Bitcoin Transaction Fees Reach an All-Time High After Halving: Is the Cost Excluding Users?


For the first time ever, bitcoin transaction fees have increased to over $100, which has many worried about the currency’s usability and possible sell-offs.

  • Transaction fees for bitcoin have increased dramatically, going above $100 for the first time ever.
  • Concerns regarding storing and using Bitcoin have increased in the wake of the recent halving event.
  • Small Bitcoin balances are being trapped by high fees, which exceed transaction costs and make them unusable.

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Transaction fees on the Bitcoin network are skyrocketing; on April 20, they broke through the $100 barrier for the first time ever. This development occurs soon after the most recent Bitcoin halving event, which halves the quantity of new Bitcoin that miners are rewarded with.

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The Fee Increase Explained

The cost of a Bitcoin transaction depends on supply and demand. Users fight for space on the blockchain due to a fixed 10-minute block generation time and a limited block size. When users outbid one another to have miners prioritize their transactions, higher demand results in higher fees.


This is not like other cryptocurrency designs. While Litecoin (LTC) shortened block times, Monero (XMR) combined the two, and Nano (XNO) eliminated fees completely with a secure fee-less architecture, Bitcoin Cash (BCH) increased block sizes.

Concerns regarding a possible sell-off are raised by the extraordinary fee increase, as the expense of storing and transporting Bitcoin becomes unaffordable. The market waits to see if there is less demand for block space, which would result in cheaper prices. Users are left footing a steep price for each Bitcoin transaction in the interim, about four times the average daily income worldwide.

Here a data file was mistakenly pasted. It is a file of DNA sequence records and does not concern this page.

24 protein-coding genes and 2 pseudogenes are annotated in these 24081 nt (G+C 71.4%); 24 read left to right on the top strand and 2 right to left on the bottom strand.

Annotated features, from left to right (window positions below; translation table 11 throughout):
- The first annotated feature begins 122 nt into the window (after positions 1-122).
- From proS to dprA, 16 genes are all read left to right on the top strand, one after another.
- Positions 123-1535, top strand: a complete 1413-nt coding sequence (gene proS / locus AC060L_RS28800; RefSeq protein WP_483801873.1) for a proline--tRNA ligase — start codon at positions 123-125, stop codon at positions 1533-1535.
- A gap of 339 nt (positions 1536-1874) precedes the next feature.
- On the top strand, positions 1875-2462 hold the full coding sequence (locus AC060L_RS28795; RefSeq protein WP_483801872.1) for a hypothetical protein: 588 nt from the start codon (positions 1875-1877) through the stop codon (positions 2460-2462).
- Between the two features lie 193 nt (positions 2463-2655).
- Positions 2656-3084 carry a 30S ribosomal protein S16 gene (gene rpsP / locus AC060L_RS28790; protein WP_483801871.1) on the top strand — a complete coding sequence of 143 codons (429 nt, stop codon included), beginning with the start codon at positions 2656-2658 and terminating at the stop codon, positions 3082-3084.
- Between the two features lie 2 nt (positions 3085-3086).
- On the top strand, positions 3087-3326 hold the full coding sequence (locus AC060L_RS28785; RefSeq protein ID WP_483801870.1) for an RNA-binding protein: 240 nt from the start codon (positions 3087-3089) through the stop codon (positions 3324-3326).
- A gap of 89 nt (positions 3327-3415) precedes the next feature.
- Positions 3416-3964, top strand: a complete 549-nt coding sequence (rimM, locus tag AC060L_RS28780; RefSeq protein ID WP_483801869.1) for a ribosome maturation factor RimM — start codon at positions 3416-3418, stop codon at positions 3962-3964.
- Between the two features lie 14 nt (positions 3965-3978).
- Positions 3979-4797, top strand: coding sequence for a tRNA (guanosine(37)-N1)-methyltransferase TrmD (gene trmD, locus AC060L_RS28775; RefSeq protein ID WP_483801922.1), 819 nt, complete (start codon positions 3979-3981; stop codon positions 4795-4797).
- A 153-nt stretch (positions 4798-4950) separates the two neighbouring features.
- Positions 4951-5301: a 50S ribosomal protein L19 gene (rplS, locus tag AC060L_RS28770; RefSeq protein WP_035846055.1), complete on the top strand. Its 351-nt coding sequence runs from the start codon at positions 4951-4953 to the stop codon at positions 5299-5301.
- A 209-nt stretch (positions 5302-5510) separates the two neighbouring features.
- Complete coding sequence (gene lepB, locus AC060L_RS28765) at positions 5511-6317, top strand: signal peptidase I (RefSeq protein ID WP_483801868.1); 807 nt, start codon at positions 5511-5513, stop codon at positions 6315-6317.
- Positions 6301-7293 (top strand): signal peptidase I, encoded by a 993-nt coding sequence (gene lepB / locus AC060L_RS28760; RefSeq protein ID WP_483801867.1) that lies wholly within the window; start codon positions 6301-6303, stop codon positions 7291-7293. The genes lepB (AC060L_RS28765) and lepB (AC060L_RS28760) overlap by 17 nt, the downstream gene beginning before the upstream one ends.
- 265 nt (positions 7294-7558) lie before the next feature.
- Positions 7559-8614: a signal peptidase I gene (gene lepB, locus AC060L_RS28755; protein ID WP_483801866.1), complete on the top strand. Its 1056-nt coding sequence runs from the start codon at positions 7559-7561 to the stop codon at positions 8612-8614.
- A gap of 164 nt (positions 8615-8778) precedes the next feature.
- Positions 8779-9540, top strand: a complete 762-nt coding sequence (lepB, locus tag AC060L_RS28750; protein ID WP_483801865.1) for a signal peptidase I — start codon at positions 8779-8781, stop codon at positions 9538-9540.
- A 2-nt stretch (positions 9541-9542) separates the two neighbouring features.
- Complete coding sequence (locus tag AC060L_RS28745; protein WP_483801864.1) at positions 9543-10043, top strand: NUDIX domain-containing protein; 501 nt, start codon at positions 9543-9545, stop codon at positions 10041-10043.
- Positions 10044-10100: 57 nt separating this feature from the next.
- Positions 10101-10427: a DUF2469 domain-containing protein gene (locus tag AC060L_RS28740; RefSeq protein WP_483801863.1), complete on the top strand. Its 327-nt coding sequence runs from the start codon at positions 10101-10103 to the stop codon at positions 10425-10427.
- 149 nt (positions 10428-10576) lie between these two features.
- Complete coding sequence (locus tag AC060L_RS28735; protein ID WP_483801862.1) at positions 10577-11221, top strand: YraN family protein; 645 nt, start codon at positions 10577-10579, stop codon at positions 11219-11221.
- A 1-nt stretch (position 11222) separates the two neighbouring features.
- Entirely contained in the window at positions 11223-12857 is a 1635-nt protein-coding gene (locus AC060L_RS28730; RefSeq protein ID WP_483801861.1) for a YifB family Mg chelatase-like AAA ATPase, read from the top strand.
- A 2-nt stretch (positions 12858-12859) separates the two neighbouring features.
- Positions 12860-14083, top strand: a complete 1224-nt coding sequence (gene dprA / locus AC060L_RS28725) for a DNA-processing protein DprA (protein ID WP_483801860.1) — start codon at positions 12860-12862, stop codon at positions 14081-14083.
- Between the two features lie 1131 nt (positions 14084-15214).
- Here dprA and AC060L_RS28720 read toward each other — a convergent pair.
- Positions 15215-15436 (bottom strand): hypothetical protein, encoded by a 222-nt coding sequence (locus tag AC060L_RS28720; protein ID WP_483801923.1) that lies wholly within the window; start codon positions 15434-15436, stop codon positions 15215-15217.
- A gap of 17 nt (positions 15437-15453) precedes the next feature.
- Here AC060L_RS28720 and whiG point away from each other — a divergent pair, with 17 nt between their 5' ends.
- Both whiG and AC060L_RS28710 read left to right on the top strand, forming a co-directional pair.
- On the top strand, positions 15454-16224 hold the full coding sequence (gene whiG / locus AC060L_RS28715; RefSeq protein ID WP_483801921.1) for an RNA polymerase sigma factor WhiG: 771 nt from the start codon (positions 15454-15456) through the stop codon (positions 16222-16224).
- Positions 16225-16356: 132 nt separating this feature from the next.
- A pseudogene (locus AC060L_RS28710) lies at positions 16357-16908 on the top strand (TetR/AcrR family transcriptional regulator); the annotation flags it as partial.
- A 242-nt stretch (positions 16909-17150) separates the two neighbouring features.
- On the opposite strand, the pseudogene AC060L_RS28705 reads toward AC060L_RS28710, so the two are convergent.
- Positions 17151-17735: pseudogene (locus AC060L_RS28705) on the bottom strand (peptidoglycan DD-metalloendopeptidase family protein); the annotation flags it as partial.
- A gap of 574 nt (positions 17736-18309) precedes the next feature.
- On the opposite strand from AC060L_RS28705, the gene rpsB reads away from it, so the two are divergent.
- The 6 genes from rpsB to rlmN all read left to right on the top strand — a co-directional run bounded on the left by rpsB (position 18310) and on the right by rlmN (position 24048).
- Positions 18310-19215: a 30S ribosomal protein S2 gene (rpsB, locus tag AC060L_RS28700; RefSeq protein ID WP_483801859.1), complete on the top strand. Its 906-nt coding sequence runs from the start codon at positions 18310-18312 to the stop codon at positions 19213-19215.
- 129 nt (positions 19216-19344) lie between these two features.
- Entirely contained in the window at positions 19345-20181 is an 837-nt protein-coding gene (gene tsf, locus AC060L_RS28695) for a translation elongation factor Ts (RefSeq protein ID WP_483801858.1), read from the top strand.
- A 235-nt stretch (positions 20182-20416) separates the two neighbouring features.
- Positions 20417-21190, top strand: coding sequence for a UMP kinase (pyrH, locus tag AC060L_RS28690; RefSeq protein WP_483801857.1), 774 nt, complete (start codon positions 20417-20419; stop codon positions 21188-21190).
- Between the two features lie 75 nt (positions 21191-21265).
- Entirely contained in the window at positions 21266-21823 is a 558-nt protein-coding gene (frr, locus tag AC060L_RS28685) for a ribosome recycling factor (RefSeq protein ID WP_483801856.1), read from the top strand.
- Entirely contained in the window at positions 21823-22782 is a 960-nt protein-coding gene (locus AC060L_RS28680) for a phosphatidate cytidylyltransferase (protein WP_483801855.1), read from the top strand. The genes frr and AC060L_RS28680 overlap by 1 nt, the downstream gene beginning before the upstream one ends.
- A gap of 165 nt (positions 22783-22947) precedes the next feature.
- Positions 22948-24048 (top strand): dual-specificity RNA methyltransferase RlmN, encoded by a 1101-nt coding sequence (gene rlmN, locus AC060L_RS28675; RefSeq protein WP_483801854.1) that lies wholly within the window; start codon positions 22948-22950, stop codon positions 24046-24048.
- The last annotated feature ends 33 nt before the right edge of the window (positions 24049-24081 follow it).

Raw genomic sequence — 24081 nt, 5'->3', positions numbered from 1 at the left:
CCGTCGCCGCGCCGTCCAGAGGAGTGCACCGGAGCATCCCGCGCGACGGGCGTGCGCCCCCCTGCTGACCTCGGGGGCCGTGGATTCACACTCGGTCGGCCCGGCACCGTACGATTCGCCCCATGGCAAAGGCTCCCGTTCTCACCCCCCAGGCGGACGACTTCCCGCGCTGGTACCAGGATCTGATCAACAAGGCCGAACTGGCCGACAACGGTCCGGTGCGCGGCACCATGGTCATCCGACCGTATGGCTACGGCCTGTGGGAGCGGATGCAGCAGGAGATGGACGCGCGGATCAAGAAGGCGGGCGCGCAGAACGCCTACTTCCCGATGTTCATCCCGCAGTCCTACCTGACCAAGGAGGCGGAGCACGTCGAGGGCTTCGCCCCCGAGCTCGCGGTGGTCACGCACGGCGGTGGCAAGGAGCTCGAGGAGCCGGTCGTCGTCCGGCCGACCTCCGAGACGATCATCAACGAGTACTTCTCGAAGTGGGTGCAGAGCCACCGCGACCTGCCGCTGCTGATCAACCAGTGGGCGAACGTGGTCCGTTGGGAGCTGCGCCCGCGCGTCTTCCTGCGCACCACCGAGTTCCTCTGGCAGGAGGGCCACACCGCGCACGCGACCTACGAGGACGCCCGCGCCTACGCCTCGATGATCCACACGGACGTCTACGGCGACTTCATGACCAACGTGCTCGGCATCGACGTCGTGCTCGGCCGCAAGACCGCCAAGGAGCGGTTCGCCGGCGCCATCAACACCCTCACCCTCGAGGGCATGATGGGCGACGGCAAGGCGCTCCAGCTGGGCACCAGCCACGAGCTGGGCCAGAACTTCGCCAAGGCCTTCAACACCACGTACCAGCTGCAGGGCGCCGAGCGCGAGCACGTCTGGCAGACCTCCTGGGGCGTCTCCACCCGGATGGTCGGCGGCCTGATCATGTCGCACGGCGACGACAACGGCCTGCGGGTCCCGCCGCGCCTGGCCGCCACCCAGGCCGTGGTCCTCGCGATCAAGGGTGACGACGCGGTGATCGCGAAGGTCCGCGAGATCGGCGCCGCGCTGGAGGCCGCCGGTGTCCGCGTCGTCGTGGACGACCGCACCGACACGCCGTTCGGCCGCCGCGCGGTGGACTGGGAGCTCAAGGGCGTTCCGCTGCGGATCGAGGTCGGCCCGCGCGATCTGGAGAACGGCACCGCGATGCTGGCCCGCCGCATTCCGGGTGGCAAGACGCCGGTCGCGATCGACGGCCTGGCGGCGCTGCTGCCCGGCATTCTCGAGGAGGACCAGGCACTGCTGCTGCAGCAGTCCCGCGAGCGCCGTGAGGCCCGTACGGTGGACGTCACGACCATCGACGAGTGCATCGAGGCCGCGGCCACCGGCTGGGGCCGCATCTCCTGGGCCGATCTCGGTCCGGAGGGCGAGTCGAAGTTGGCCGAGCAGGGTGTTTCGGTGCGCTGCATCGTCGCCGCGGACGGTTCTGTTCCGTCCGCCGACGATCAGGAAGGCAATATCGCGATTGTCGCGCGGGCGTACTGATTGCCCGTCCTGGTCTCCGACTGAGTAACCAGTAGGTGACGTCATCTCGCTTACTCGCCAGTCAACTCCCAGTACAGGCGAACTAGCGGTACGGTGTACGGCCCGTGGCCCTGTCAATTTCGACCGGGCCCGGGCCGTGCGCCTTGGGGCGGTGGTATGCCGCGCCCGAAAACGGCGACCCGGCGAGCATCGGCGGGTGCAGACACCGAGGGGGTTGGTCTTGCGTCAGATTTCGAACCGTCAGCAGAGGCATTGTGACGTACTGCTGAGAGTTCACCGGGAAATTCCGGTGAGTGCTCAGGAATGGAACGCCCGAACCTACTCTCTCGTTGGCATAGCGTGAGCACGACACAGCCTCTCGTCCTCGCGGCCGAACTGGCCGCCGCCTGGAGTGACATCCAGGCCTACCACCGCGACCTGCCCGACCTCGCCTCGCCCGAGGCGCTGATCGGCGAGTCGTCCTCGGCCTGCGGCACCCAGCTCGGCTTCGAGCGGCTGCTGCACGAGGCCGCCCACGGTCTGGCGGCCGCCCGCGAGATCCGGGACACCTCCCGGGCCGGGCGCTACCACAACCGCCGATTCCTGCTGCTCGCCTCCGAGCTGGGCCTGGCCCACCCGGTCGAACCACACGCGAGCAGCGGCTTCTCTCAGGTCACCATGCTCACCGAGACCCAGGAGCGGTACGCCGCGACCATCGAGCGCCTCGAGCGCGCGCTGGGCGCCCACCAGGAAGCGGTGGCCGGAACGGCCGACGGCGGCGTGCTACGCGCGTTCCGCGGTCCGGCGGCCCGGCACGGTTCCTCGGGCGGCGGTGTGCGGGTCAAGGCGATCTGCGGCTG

Elevated Bitcoin Transaction Costs Immobilize Minor Balances data shows that over the previous 24 hours, users paid an average of $105.69 per transaction, which is equivalent to about 0.00166 BTC or 166,150 satoshis (sats, the smallest unit of Bitcoin). Remarkably, the fees for the last four blocks that were mined exceeded 1,072 sat/vB, or $100 for standard SegWit transactions (a method of reducing transaction size).


Prior to April 2021, the highest fee ever recorded in USD was $62.78, according to records. There are two sides to the fee increase. Users suffer severe consequences, but miners gain from the extra revenue stream, particularly following the reduction in block reward due to the halving.

Bitcoin Washout

The rise in “washout,” or small account balances and unspent transaction outputs rendered useless because fees exceeded their value, is one significant effect. Over half (53.94%) of all Bitcoin addresses, according to BitInfoCharts, have less than 0.001 BTC in them. When fees surpass $100, these balances are essentially “washed out.”

In addition, a lot of traders and investors store their Bitcoin on centralized exchanges and only sometimes remove it for long-term storage. Withdrawals are pricey due to high fees, which may cause people to sell their Bitcoin in order to convert it to cash or another cryptocurrency.

In Retrospect

  • Globally, the average transaction fee is $100. Users who live in areas with lower average incomes might be more affected by the fee increase than those who live in wealthier areas.
  • The adoption of Bitcoin as a regular payment method may be hampered by high transaction fees, particularly for smaller transactions.

This is Significant

The increase in transaction fees for Bitcoin raises questions about the scalability and accessibility of the cryptocurrency. Although miners profit in the short run, the high expense of transferring or storing small amounts of Bitcoin may cause users to sell their holdings and prevent the currency from becoming widely used.

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